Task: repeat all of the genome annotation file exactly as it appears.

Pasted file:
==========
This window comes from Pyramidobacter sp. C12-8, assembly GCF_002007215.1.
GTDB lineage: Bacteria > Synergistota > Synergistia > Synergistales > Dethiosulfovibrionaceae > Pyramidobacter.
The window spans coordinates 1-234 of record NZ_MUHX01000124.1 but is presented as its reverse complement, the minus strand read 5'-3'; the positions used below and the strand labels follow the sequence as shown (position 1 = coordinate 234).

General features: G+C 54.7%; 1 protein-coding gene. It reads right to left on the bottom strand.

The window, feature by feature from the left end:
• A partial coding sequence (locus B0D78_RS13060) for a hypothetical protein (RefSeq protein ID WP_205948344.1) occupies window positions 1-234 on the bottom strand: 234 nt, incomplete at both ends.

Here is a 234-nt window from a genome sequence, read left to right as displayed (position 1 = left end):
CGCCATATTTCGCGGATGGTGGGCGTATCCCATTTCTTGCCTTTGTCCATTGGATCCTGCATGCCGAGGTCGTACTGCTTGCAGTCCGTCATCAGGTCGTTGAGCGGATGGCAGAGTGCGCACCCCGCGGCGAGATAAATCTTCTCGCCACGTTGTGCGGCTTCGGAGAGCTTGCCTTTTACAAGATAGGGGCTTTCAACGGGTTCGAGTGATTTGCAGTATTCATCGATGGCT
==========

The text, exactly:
This window comes from Pyramidobacter sp. C12-8, assembly GCF_002007215.1.
GTDB lineage: Bacteria > Synergistota > Synergistia > Synergistales > Dethiosulfovibrionaceae > Pyramidobacter.
The window spans coordinates 1-234 of record NZ_MUHX01000124.1 but is presented as its reverse complement, the minus strand read 5'-3'; the positions used below and the strand labels follow the sequence as shown (position 1 = coordinate 234).

General features: G+C 54.7%; 1 protein-coding gene. It reads right to left on the bottom strand.

The window, feature by feature from the left end:
• A partial coding sequence (locus B0D78_RS13060) for a hypothetical protein (RefSeq protein ID WP_205948344.1) occupies window positions 1-234 on the bottom strand: 234 nt, incomplete at both ends.

Here is a 234-nt window from a genome sequence, read left to right as displayed (position 1 = left end):
CGCCATATTTCGCGGATGGTGGGCGTATCCCATTTCTTGCCTTTGTCCATTGGATCCTGCATGCCGAGGTCGTACTGCTTGCAGTCCGTCATCAGGTCGTTGAGCGGATGGCAGAGTGCGCACCCCGCGGCGAGATAAATCTTCTCGCCACGTTGTGCGGCTTCGGAGAGCTTGCCTTTTACAAGATAGGGGCTTTCAACGGGTTCGAGTGATTTGCAGTATTCATCGATGGCT